Katie Hennessy

Know the Signs of Rabies in Horses

When hearing the word rabies, most people think of vicious, salivating dogs, but unfortunately, rabies can affect horses. The virus that causes rabies is transmitted through infected saliva (usually via bites or broken skin) of infected animals. The wildlife that can carry the virus are most often raccoons, foxes, skunks and bats that live in the environment surrounding horses. Although rare, rabies is a real threat, and all horses should be vaccinated. Sadly, no treatment is available. Once signs appear the disease is 100% fatal in horses and humans. 


Clinical signs of infected horses are agitation, salivation, abnormal movements or seizures, mild lameness and behavioral changes including self-mutilation. These signs can progress to coma and death over three to five days, so veterinary care should be sought. 


Rabies can only be confirmed through examination of the brain after death or euthanasia, so any horse that dies without explanation or that showed neurological signs beforehand must be tested. If you’re concerned that a horse (or any animal) may be infected with rabies or is showing neurological signs, extreme care should be taken when handling the animal. If possible, the horse should be confined and isolated until a veterinarian is able to examine them.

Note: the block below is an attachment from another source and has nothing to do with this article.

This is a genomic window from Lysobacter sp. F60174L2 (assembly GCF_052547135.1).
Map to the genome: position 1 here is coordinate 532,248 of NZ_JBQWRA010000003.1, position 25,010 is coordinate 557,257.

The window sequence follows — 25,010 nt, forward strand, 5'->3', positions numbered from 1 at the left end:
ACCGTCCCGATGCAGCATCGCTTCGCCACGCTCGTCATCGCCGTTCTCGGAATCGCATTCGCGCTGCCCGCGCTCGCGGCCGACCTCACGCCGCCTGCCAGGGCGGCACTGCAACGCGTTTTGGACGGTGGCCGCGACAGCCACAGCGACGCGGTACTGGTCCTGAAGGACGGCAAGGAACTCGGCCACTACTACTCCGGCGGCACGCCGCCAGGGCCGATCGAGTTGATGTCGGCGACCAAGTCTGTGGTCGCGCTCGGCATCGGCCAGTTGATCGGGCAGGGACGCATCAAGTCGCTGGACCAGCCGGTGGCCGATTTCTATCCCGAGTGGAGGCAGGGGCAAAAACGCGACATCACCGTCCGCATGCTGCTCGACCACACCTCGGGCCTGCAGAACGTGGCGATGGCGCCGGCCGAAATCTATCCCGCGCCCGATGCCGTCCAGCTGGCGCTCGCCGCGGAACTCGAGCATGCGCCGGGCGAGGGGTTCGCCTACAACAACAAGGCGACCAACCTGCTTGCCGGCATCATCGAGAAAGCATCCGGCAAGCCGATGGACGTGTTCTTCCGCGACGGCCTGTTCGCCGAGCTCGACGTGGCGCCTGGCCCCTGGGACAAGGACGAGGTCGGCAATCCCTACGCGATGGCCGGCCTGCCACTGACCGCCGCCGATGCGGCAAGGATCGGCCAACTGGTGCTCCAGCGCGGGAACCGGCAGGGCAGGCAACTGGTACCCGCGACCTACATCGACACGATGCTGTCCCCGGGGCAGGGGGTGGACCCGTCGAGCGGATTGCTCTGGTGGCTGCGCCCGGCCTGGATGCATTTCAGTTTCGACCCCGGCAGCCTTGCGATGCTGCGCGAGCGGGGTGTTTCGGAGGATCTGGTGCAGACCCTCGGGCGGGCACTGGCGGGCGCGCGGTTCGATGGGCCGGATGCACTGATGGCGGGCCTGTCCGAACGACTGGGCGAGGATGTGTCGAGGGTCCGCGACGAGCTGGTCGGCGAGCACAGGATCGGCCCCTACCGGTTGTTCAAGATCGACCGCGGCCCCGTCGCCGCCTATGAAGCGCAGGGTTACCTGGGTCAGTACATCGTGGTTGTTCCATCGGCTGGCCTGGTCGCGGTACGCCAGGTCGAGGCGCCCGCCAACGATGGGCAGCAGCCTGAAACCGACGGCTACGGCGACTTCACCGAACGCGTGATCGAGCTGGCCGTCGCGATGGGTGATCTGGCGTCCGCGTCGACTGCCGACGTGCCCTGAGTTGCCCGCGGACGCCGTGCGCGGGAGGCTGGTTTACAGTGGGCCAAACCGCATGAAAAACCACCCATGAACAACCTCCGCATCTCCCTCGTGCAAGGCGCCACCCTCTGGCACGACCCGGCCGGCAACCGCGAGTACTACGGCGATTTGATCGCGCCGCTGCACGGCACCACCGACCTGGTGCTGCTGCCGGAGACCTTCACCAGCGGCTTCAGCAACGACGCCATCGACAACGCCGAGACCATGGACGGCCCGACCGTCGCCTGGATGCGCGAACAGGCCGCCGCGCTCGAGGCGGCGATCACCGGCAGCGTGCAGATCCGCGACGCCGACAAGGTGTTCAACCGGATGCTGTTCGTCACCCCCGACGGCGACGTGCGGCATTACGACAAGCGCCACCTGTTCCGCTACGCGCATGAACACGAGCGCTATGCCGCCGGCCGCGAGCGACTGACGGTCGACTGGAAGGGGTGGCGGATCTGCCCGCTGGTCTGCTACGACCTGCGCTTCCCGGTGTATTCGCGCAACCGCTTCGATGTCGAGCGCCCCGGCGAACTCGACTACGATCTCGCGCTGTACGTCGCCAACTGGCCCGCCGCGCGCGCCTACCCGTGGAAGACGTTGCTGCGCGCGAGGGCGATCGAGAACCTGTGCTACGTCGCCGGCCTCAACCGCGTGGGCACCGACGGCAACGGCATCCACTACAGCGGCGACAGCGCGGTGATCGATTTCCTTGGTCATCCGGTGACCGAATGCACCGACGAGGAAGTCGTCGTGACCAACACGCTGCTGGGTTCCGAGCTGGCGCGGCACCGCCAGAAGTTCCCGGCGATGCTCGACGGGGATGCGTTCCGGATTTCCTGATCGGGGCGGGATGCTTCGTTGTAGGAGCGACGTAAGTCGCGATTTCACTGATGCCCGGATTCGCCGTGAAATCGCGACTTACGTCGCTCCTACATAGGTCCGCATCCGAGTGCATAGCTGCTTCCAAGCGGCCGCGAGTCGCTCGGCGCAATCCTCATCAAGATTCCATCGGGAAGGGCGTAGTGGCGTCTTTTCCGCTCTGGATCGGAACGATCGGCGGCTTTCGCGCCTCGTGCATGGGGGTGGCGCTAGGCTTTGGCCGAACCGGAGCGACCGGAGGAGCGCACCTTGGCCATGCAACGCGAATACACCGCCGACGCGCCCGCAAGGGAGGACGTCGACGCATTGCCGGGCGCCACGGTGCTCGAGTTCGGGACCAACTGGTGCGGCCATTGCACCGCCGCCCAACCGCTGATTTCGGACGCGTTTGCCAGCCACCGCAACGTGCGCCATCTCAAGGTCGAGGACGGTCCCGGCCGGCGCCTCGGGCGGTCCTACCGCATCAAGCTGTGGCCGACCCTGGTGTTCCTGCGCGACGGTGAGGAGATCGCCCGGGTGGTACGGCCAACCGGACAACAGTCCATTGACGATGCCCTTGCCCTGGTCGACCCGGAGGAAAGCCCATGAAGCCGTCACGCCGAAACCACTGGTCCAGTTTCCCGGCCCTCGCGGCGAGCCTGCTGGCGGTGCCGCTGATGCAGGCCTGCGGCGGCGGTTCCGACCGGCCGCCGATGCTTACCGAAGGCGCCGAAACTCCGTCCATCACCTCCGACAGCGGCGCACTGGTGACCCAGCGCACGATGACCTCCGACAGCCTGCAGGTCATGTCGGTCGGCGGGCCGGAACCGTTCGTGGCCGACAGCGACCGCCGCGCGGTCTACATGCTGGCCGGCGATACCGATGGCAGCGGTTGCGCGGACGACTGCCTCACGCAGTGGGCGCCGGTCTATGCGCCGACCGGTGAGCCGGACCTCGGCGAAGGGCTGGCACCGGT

Rabies is endemic in the local Florida wildlife, and the American Association of Equine Practitioners recommends that all horses should be vaccinated. Any vaccinated animal that has been exposed to rabies should be revaccinated as soon as possible and then closely monitored for clinical signs for 45 days afterward. If an unvaccinated animal has been exposed, either humane euthanasia should be performed or the animal must be isolated for six months while being closely observed for the appearance of any clinical signs. Sadly, the vaccine is ineffective in these unvaccinated animals following exposure to rabies. Rabies is zoonotic, so extreme caution must be taken when dealing with any neurologic horses or when handling wildlife. 

BIO: Dr. Katie Hennessy graduated from the University of Illinois College of Veterinary Medicine in 2008 with a degree in large animal health and equine medicine. She completed an advanced internship at The Equine Medical Center of Ocala and is currently the owner and practicing veterinarian at Polk Equine. Her expertise ranges from small and exotic creatures to large animals, specializing in equine medicine.

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